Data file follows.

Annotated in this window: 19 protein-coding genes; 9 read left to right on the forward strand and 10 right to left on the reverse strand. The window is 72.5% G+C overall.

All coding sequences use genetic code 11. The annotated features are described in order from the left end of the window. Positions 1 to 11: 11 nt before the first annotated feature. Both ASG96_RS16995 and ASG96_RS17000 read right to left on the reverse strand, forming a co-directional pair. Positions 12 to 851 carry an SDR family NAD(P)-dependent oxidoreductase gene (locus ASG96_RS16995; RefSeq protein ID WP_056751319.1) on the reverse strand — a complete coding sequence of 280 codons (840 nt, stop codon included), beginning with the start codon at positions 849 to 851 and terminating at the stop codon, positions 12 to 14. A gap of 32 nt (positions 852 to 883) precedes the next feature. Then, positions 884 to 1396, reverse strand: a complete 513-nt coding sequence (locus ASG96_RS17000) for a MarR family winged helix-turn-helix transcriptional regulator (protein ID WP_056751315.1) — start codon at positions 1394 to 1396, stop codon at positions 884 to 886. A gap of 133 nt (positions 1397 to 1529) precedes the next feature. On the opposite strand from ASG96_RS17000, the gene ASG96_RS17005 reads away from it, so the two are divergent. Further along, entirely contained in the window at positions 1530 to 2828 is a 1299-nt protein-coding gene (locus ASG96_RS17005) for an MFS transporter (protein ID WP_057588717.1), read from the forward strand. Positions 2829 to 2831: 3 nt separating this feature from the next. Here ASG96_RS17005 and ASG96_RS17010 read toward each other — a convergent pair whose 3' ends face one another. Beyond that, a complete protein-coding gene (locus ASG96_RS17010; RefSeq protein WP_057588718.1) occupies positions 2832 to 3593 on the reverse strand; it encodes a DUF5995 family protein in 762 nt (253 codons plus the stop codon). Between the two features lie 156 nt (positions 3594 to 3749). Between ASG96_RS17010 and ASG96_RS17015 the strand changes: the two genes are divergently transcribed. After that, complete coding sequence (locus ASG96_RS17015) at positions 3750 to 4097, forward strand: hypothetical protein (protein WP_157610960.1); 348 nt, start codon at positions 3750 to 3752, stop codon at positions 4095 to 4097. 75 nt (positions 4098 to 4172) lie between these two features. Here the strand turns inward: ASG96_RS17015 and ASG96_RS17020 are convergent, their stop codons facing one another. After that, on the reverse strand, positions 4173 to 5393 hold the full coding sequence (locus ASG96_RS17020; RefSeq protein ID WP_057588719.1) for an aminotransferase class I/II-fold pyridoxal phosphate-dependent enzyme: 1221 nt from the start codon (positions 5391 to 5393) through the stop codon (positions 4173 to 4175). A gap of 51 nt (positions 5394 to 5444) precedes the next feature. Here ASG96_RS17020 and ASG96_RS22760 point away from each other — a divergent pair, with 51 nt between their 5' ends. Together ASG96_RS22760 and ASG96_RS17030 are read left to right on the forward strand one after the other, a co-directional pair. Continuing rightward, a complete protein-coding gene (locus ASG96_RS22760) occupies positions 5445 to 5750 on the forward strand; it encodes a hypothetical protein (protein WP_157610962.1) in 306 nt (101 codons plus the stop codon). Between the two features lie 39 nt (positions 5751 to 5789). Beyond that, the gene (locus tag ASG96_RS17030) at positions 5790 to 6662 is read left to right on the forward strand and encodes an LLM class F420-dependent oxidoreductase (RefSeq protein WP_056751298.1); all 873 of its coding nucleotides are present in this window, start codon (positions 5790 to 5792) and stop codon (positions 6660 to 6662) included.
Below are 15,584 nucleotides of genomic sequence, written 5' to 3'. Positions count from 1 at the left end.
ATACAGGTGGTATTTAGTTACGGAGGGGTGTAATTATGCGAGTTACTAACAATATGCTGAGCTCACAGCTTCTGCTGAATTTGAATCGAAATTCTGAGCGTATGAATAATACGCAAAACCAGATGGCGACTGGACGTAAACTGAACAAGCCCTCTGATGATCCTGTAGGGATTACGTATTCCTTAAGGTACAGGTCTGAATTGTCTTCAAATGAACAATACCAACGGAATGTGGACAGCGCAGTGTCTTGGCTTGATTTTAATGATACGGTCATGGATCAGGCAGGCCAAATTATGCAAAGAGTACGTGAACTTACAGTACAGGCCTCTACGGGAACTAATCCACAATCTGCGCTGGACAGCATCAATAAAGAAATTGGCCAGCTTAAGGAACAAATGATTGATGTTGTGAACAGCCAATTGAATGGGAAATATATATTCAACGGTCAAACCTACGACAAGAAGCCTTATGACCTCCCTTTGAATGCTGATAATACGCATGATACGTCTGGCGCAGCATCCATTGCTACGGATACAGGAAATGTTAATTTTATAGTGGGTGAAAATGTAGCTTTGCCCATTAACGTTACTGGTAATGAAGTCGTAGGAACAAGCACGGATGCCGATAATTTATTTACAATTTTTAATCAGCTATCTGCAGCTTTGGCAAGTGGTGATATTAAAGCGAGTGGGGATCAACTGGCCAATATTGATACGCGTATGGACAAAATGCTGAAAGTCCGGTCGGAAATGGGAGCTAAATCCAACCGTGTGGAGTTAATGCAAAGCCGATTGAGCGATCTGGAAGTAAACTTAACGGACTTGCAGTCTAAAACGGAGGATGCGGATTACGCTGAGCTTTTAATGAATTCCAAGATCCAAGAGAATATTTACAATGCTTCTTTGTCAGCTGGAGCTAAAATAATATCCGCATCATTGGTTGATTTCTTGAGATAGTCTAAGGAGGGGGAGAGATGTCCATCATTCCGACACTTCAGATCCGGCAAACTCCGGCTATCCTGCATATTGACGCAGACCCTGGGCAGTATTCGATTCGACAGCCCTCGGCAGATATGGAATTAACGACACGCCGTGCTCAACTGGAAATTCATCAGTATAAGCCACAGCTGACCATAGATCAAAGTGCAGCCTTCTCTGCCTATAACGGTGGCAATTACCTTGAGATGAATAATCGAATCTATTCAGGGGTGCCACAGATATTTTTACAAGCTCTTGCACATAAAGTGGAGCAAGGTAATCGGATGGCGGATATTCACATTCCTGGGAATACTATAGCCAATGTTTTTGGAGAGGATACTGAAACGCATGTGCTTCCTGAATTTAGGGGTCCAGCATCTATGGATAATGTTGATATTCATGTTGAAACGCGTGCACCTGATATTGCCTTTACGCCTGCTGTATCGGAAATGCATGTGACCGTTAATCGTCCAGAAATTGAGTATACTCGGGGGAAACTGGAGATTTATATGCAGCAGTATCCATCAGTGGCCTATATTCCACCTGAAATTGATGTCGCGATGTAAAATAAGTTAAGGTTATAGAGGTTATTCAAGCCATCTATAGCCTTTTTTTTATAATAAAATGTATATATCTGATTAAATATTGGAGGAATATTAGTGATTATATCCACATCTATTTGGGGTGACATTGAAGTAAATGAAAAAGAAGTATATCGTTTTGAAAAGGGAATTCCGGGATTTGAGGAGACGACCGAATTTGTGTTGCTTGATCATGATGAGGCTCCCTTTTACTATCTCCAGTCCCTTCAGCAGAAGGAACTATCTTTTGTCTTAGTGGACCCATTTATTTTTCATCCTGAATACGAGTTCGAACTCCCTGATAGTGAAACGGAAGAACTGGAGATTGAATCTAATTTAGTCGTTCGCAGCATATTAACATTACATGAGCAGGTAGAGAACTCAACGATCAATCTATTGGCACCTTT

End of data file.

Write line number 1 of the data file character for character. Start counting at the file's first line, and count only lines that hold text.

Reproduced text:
Annotated in this window: 19 protein-coding genes; 9 read left to right on the forward strand and 10 right to left on the reverse strand. The window is 72.5% G+C overall.